Typical of Audi, build quality is top notch. Most surfaces are soft to the touch and panels have almost perfect fitment.

However, the electronics is an area still requiring attention as the side mirrors in our test car occasionally refused to return to their normal position after dipping down while in reverse.

Score: 8.5/10


According to Audi the Q7 is 20 per cent more fuel efficient than the previous model. At the end of our week long test the trip computer returned a reading of 7.7L/100km, which is pretty remarkable for a car of this size and weight.

Cruising at legal freeway speed the Q7’s fuel use hovered around 5.0L/100km.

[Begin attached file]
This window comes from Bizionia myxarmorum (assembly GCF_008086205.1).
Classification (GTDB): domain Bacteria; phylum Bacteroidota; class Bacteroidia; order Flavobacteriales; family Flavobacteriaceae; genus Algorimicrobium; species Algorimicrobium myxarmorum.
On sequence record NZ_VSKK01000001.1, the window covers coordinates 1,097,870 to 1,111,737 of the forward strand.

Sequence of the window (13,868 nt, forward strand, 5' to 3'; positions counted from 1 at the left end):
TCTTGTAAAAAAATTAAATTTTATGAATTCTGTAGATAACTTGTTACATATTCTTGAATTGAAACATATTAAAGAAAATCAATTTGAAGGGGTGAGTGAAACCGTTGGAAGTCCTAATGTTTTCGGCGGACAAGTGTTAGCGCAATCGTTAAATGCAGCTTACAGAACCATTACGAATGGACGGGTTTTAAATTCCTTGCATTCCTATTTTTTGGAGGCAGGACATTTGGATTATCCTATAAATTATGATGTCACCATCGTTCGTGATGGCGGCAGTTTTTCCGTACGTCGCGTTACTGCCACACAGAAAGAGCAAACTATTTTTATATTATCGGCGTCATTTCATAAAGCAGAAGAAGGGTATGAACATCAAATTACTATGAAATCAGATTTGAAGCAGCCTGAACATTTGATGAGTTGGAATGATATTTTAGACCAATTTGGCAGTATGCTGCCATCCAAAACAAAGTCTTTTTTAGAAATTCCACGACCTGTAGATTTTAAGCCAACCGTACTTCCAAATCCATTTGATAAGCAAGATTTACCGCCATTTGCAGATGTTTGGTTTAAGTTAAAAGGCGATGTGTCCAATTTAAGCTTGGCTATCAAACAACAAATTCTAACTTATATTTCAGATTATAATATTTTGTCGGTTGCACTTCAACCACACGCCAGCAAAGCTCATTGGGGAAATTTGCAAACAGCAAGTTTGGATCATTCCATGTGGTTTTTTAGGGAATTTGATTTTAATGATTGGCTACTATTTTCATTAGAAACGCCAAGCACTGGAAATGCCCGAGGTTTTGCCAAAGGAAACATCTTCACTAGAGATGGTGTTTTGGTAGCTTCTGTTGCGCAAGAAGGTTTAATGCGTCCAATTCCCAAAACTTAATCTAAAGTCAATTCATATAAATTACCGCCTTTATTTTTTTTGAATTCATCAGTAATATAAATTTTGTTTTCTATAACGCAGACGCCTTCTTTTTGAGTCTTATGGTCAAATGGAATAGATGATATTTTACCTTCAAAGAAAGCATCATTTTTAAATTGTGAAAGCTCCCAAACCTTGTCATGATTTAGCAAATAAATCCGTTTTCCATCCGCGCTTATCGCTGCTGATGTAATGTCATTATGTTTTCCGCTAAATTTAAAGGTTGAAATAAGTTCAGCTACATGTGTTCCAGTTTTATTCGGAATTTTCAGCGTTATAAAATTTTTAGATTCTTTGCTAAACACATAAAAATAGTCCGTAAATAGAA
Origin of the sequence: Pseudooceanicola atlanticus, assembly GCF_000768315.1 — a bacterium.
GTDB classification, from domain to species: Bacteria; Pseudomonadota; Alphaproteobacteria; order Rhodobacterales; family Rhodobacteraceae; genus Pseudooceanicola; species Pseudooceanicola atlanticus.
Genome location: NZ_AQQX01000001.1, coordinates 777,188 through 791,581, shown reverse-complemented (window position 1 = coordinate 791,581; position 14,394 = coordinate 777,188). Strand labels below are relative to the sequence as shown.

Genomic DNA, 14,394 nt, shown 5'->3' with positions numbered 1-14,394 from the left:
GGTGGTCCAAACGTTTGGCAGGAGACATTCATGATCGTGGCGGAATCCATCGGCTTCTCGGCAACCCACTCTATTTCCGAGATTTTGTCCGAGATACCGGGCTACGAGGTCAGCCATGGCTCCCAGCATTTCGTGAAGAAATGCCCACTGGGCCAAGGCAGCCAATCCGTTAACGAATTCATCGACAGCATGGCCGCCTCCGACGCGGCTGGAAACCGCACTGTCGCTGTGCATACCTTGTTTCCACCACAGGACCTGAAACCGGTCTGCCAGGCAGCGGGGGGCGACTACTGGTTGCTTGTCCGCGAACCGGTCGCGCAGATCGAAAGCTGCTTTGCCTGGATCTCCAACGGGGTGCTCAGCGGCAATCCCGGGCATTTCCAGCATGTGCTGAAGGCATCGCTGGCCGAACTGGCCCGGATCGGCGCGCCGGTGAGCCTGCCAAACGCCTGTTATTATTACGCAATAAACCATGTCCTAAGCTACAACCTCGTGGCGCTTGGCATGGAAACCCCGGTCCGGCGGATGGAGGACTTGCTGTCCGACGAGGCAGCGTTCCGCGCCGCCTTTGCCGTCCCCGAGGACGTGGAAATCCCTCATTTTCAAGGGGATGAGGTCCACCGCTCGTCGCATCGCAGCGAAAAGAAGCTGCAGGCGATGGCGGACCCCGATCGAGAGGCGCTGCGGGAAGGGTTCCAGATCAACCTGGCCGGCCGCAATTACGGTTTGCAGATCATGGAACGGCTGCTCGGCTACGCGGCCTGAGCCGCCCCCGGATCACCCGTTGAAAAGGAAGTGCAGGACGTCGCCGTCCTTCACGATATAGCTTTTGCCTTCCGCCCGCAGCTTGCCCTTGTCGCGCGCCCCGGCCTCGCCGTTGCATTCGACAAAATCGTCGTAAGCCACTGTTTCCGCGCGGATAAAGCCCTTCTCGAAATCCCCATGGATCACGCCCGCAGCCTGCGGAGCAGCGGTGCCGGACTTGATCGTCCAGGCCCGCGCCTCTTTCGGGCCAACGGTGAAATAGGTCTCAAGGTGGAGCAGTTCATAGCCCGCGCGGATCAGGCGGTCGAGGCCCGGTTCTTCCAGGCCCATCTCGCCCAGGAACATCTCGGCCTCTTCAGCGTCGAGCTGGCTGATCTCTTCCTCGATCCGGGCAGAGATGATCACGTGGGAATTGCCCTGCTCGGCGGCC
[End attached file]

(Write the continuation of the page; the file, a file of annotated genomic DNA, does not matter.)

Score: 8/10

Features and Equipment

Standard equipment on the Q7 includes 7 seats with electric folding third row seats, leather upholstery, electric seats, 19-inch alloy wheels, cruise control, Side Assist with Rear Cross Traffic Alert and all-wheel-drive.

Also standard is the new Audi MMI all-in-touch control unit which incorporates haptic feedback to enhance user interaction with the menu system. All driving information is now dispensed through the ultra-crisp virtual cockpit LCD instrument cluster, which replaces conventional gauges. A retractable 8.3-inch centre screen is also fitted as standard.

Beyond this, the options list is extensive and expensive. The ambient lighting package in our test car will set you back $1,380, while the adaptive air suspension costs $4,950. The Matrix LED headlights with dynamic rear indicators option is another $5,500!